Before cell phones with built in alarms were ubiquitous, it was common for travelers lodging at a hotel to request a wakeup call for the next morning. That terminology has since been metaphorically applied to situations where a person has an experience that causes some needed internal awareness – a “wakeup call”. For instance, someone may have a near-death experience that makes them realize the brevity and fragility of life that “wakes them up” and makes them reevaluate their priorities and how they spend their time.
I had a wakeup call in 2005 when I experienced kidney failure that resulted in subsequent dialysis and a kidney transplant in 2006. It was during that time that I began to look at life afresh and decided I needed to change what I was doing with my life – I needed to devote my time to teaching and preaching the gospel.
That’s not the only wakeup call I need to experience, though, for remaining spiritually strong and focused is an ongoing struggle with its ups and downs. Sometimes, wakeup calls are only temporary, and the pulls of this life and the world we live in influence us enough to lose focus again. Of course, wakeup calls are not restricted to dramatic events in one’s life such as near-death experiences. A diligent effort of reading God’s word allows for constant course correction – constant wakeup calls.
Paul spoke of the need to wake up spiritually on multiple occasions. For instance, in Ephesians 5:8-14, he speaks of the Ephesians as those who had once been in darkness but were now part of the light. It is in that context that he quotes from (most likely) a Christian hymn of the day in verse 14:
"Awake, you who sleep,
Arise from the dead,
And Christ will give you light."
He goes on to talk about being wise in the way we live our life, making the best use of our time to serve God, and to not spend our time on foolish and sinful things. Once we wake up from our spiritual stupor, we can’t afford to hit the snooze button and return to our sleep. We must be fully awake and get to work!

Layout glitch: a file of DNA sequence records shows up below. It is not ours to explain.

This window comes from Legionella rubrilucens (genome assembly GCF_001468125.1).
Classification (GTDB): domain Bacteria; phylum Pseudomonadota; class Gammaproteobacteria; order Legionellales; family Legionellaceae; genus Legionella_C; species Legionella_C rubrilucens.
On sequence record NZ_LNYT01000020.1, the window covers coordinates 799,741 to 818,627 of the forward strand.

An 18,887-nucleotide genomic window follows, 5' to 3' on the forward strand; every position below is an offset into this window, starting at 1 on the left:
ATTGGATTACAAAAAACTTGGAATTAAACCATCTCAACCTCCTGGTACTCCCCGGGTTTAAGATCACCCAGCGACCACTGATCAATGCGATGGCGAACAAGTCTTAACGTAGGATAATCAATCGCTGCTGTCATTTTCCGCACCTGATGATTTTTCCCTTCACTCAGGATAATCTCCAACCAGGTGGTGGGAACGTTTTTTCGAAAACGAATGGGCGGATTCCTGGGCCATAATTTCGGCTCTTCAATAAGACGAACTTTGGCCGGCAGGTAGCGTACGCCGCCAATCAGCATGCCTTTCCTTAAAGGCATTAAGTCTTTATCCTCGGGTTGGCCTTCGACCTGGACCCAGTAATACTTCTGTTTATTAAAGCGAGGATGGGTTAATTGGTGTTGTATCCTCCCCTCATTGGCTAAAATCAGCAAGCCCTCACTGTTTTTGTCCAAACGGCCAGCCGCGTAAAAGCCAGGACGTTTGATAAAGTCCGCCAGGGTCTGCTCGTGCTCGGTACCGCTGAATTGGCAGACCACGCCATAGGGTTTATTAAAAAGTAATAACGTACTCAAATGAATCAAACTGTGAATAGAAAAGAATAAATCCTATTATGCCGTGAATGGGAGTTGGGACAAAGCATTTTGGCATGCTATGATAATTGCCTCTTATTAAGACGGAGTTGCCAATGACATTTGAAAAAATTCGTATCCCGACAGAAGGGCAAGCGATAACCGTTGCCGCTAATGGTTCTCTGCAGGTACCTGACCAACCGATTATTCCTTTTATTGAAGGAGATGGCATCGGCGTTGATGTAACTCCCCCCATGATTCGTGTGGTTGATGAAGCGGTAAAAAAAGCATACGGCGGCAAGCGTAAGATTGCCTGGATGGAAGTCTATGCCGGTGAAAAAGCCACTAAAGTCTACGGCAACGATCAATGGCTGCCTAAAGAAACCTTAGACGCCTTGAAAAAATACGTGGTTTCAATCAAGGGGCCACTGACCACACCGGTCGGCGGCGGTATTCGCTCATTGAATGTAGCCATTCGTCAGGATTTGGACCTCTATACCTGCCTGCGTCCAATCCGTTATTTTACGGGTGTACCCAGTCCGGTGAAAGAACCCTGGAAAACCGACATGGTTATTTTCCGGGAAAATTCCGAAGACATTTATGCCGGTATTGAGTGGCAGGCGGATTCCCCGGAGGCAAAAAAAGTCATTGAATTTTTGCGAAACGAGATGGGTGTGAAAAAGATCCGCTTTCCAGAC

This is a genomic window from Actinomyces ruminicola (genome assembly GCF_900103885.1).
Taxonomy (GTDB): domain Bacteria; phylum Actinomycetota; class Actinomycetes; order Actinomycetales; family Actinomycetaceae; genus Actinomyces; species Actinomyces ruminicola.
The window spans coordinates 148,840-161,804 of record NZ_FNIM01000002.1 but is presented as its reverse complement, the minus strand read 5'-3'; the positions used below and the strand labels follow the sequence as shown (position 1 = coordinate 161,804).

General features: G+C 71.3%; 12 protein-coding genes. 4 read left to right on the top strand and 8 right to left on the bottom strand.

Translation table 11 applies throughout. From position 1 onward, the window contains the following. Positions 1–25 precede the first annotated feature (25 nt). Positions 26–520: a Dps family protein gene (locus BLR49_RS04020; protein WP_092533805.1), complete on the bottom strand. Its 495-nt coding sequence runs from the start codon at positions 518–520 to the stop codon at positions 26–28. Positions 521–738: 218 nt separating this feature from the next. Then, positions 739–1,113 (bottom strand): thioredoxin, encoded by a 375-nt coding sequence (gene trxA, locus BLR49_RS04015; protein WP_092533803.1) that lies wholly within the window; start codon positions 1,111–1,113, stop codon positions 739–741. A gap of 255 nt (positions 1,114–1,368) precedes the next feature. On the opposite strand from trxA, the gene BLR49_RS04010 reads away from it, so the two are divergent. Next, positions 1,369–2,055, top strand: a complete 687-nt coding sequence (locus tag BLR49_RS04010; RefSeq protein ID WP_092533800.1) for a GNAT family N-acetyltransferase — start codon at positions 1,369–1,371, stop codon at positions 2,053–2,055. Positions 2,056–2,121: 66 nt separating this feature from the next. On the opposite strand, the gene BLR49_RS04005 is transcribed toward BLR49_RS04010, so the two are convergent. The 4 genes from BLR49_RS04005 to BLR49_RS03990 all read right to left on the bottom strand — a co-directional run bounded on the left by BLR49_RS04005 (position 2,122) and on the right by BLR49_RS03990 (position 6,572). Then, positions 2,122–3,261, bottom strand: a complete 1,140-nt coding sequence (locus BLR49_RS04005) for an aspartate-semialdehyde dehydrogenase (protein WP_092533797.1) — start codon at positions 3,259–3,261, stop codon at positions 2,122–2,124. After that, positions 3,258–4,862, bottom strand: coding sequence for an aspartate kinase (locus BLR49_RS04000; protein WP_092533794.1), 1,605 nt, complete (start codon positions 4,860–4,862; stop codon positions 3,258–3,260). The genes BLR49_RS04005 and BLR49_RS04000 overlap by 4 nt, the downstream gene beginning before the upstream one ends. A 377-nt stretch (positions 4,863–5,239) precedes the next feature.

Paul gives a similar message to the Romans in Romans 13:11-14 saying that “it is high time to awake out of sleep; for now our salvation is nearer than when we first believed” (vs. 11). As a result, we need to “cast off the works of darkness, and let us put on the armor of light” (vs.12).
Regarding the return of our Lord, he admonishes the Thessalonians to be ever ready. “Therefore let us not sleep, as others do, but let us watch and be sober” (1 Thess. 5:6). We can’t afford to be caught off guard, falling asleep at our post. We don’t know when he’s going to return, so we must always be ready. Busying ourselves with the pleasures of this world, especially those that are sinful, instead of focusing on spiritual matters, cause us to be spiritually blind and asleep. What a sad state to be in when the Lord returns.
Jesus himself used the same warnings in the letter to the church at Sardis in Revelation 3. They were a church that thought they were alive, but Jesus said they were dead. And they needed to wake up to that reality and change. “Wake up, and strengthen what remains and is about to die, for I have not found your works complete in the sight of my God. Remember, then, what you received and heard. Keep it, and repent. If you will not wake up, I will come like a thief, and you will not know at what hour I will come against you” (vs. 2-3).
The repeated message to Christians and non-Christians alike is, “Wake up!” I can just see and hear Paul and Jesus taking someone by the shoulders, shaking them, and loudly and firmly saying to the individual, “Wake up! Don’t you see what’s going on? Don’t you see you don’t have much time and that all these things of the world that you love are going to be the death of you?! Focus, man!” Oh yeah...that someone is me.
I need a wakeup call. You need a wakeup call. It’s high time to wake up and get to work in the kingdom.